I wish I could say that this was a noble experiment – but I’m feeling neither success nor frustration – this fragrance is simply too non-intriguing for me to bother thinking about any more.

I don’t find Black at all unique or intriguing. It is simply a somewhat linear, conglomerate accord… very much in structure like the ‘90s Calvin Kline’s best sellers, except that this one is not synthetic smelling nor screechy.
28th August, 2015
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Carbon [6C] by Nu_Be

What a surprise! The last Nu_be fragrance I tested – Nu_be Mercury – made me nauseous. This one, Nu_be Carbon, is not only tolerable, it’s quite desirable. It opens spicy and bright – ginger, cardamom, chili pepper, iris and resins. They are all there in an effervescent, wearable accord. It is a seriously spicy-resinous accord, and yet it is not over-the-top… and it is beautifully refined. This first accord lasts about an hour with ebbing sillage, and then continues on as a heart and base with an iris / sandalwood texture backgrounded by a soft ginger / cardamom. This subtle, elegant textured aspect lasts for another two or three hours on the skin (longer on clothing). It eventually tapers to a dry sandalwood / maybe-floral conclusion – I love the smell. I’ve smelled the heart / drydown before – it was a local product – it was my favorite body wash when I lived in Taiwan – it was called… “Carbon.”
28th August, 2015

Paul Smith Man by Paul Smith

The citruses of the opening are about the only interesting element of the fragrance. The yuzo and bergamot, nicely helped by the star anise are rather dusty (very good description, Darvant) and unclear, thanks to the combination of violet, incense, and patchouli notes already encroaching on and dominating the opening citruses. The accord is noticeably synthetic, particularly suffering from a lack of better quality material. The violet continues on into its middle level, becoming the dominant element in the remainder of the fragrance to my nose. Not at all original and boring … don’t like it at all.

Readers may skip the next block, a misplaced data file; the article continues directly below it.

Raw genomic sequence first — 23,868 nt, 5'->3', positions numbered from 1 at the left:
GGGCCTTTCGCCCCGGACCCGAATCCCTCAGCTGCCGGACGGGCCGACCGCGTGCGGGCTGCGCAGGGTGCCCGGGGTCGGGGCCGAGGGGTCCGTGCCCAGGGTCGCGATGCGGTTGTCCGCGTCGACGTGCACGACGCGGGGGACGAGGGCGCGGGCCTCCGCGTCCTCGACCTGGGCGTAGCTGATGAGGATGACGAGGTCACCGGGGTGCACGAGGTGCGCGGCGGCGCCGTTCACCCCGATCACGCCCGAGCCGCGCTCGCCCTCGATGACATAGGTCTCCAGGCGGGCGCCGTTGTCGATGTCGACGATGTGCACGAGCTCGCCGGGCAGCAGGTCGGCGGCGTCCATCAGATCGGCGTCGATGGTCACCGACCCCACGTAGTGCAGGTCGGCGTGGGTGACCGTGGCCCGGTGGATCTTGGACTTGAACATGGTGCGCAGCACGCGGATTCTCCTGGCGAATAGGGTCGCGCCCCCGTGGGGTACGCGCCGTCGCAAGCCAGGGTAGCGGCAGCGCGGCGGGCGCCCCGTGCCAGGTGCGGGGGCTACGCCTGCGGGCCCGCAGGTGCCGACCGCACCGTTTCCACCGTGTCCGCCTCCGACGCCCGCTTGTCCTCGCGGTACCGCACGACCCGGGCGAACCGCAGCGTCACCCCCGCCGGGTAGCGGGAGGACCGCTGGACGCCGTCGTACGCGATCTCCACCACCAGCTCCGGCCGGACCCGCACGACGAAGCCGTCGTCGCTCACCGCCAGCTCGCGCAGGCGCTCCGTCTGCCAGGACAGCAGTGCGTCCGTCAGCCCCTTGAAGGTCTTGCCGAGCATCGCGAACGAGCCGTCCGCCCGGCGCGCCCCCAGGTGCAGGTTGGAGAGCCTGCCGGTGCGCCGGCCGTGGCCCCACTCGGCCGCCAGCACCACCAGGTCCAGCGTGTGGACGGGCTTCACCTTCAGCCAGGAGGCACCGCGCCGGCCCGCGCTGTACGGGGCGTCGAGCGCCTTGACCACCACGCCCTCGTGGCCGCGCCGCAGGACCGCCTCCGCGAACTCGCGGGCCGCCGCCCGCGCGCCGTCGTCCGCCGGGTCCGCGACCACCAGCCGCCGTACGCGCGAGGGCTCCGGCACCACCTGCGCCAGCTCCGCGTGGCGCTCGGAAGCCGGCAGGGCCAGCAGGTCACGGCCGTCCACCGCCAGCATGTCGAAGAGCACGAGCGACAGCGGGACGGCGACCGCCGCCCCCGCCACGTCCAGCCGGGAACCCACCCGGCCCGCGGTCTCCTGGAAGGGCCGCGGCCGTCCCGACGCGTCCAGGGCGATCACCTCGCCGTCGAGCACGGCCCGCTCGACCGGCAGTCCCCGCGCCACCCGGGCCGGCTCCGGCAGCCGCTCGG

28th August, 2015

Heir by Paris Hilton

Bergamot and a synthetic leather in the opening… Hard to say what else… maybe lavender and fir… very, very hard to diagnose. I can’t readily identify individual notes in Heir… it is one big blob of confusing smell. The fragrance is not very strong and it doesn’t go anywhere or do anything except get weaker and weaker in its hurried descent to a a quick death… not at all a tragedy. Anyway, it is not a disagreeable scent. Its major ailments are an incurable case of boring and an short life span.
28th August, 2015

Baladin by Nicolaï

Aromatic herbal opening – very nice accord of mint, grapefruit, tarragon and thyme, citrus and three herbs I wouldn’t have thought would work together –. It’s remarkable how fresh it is and yet warm remains warm. I guess the warmth comes from both the tarragon and leather notes. The accord is enjoyable, nondramatic, grounding.

When the leather and vetiver take over, I pretty much begin losing the fragrance. The accord becomes quite reticent to my nose, searching deeply for it, I find the accord pleasant, but I would find the accord more interesting if it came through a little more strongly for me. As a skin scent, I don’t think it’s compelling enough – a soap or moisturizing lotion could accomplish the same thing. Baladin started out well, but ends in a fizzle.
28th August, 2015

Quartz by Molyneux

From the descriptions of Quartz pour Femme in these reviews I would guess that there have been a few reformulations since 1977: the version I am testing is, I believe, the most current version and the notes listed on the package are:

Top: Lemon, Mandarin, Bergamot, Grapefruit. Middle: Iris, Jasmine, Lily of the Valley, Honeysuckle, and Rose. Base: Vetiver, Sandalwood, Patchouli, and Tyrolean Moss.

My nose is in agreement with the notes listed on my package. I get a light, refreshing citrus opening followed by a floral heart on a rather delicate chypre base. At all three levels of the pyramid, the feeling of the fragrance is 1) a simplicity unusual for a chypre IMO, 2) a freshness that, strangely, smells chypre-ish, and 3) a generic boredom that is very unusual for me to find in a chypre – (I usually love chypres).